Similarly, those occasions when I had to warn here and abroad of the dangers of yielding to Soviet black-mail and the weakening of our military - particularly our nuclear - forces now seem light year away. But the end of the Cold War didn't bring with it an end to the dangers: in fact, the world's a still more dangerous place, full of old threats in new guises.

Looking through these speeches, they offer not just a commentary on past events - of interest in itself - but, I believe, some insights into present circumstances.

I. The first continuous series of speeches are those I made in Opposition. [See Part I] And they certainly are topical - to the ConservativeParty at least!

The First Party Conference Speech as Leader in 1975 (No. 5): the need to win over the Constituency activists who barely knew me, to show the adherents of the previous leader that they would have to take me seriously, and to learn the rudiments of Party Conference speech-making : quote "vision" passage on p. 34.

The Cold Warrior Speeches of 1975 and 1976 at Chelsea and Kensington (Nos. 4 and 6): the need to warn against the Soviets winning the Cold War by stealth, to cast cold water on the Helsinki rhetoric, to stamp on the Foreign Office thinking of Reggie Maudling and his advisers. How I came to be called the Iron Lady.

Seizing the Moral High Ground - speech at St Lawrence Jewry in 1978 (and later in 1981) (No. 9): the need to stop apologising for being a Conservative - my conviction that limited government, the rule of law and free enterprise are the morally best option - at the time very shocking.

The last Opposition speech in the volume - the Party Conference Speech of 1978 (No. 10) shows just how quickly events can change. That October we were still struggling to gain acceptance for a programme of radical change as the only way of reversing Britain's decline: the economy was looking much better as the IMF package forced on the Labour Government in 1975/6 worked its temporary cure. Suddenly the winter of trade union strife changed all that. I seized the opportunity to toughen up our stance on trade union reform and went on television to offer support if Jim Callaghan endorsed our proposals. He refused - and the rest is history.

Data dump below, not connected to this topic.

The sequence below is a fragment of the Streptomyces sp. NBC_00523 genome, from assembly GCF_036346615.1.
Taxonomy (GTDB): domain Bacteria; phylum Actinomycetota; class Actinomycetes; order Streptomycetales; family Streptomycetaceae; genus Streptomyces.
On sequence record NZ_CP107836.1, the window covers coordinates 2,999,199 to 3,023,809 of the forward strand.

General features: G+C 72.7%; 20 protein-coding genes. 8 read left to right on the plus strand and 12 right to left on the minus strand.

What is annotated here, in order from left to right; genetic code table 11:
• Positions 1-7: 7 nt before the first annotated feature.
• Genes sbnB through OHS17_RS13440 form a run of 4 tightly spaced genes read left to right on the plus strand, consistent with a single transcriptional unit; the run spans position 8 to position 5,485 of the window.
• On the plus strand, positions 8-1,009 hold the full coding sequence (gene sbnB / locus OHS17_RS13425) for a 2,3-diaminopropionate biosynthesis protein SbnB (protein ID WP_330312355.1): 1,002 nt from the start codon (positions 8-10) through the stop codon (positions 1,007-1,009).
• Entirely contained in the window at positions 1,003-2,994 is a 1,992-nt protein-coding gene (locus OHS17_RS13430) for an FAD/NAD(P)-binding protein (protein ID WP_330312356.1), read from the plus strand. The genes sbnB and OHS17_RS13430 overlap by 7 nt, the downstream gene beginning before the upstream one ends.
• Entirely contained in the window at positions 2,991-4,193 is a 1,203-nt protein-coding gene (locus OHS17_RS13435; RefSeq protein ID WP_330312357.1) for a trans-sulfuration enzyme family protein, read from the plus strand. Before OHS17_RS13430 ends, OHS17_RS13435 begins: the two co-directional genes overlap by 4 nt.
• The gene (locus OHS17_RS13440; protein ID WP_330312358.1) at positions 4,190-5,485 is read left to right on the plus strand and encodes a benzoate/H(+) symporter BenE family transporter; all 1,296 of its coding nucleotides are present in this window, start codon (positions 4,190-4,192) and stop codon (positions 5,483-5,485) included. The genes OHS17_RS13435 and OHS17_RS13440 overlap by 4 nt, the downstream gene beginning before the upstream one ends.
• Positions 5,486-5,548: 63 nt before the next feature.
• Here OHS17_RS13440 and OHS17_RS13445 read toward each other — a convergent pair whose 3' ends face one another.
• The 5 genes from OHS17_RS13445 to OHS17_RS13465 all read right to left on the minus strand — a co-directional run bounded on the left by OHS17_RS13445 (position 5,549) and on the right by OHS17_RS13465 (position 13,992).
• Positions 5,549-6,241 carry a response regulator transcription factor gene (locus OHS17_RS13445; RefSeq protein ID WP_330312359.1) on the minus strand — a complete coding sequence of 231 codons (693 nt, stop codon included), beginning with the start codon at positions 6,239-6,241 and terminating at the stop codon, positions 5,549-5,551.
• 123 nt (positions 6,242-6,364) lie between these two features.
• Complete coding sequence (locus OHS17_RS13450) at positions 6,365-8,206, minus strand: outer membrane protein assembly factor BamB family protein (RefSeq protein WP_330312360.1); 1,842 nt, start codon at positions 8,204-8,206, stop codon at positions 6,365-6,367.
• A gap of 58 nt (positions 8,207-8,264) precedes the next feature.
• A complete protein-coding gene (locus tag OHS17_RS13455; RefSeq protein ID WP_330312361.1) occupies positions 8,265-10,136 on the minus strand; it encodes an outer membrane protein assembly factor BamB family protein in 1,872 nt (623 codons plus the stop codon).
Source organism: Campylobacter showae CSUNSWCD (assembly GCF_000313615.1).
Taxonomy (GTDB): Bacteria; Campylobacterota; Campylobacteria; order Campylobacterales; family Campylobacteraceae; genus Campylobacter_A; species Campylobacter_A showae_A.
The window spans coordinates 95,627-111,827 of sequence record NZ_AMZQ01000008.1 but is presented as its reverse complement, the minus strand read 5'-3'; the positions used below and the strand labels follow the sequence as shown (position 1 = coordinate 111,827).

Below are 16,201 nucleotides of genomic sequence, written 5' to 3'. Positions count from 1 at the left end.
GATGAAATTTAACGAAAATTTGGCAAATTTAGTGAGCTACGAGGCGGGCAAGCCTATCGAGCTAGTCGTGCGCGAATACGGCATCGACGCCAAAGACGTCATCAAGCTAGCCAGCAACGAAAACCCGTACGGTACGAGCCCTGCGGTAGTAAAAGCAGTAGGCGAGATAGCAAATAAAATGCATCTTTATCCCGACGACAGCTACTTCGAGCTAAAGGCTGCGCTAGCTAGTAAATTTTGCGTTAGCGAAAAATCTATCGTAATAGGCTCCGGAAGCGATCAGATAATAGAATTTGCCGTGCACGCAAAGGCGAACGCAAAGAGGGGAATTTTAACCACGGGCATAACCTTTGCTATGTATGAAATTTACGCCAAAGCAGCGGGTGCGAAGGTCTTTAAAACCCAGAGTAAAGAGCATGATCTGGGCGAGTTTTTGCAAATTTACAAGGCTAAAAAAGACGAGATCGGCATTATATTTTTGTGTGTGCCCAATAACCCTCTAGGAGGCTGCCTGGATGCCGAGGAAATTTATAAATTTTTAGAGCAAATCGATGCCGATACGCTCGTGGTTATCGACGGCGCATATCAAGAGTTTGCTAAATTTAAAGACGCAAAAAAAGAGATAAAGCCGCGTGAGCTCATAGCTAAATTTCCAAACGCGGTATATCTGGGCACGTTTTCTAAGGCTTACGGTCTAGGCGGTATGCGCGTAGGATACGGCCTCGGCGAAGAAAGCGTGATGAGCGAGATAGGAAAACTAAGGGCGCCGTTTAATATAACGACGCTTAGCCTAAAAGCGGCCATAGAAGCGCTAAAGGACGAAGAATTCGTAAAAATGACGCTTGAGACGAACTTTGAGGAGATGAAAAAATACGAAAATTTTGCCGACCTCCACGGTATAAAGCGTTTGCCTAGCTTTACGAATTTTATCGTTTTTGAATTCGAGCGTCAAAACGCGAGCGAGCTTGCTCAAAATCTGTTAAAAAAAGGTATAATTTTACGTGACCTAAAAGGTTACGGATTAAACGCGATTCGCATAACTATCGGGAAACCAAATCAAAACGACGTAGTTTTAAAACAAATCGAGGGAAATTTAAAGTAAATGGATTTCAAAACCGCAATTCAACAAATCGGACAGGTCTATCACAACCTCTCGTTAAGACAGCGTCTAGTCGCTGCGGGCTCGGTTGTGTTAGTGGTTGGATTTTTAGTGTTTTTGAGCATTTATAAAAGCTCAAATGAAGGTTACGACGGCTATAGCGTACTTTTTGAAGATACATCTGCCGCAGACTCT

William Hague, take note and take heart: Fortune usually does (in the end) favour the brave.

II. Then there are the speeches of my first term as Prime Minister, from 1979 to 1983.

There were two great crises - each posing a huge strain on me personally, on Cabinet unity and on the country as a whole.

The first was the economic crisis. Only a minority of the Cabinet agreed with the monetarist approach that Keith Joseph, Geoffrey Howe and I were intent on pursuing. The political challenge was to maintain the political struggle till the recovery came through. That was the purpose of the Party Conference Speech of 1980 ("Not for Turning"), the Central Council Speech of 1981 (see p. 135), and Party Conference Speech of 1981 (answering Ted Heath and others) - all of which are here.(Nos. 13, 15, 16).

The second was the Falklands crisis. (Discuss key moments - learning of the invasion; Sir Henry Leach's words; the Haig negotiations; losses; the surrender etc). It was necessary to explain and justify the government's decisions to the House of Commons, in which the early enthusiasm for a military solution waned in proportion as the final battle seemed more likely.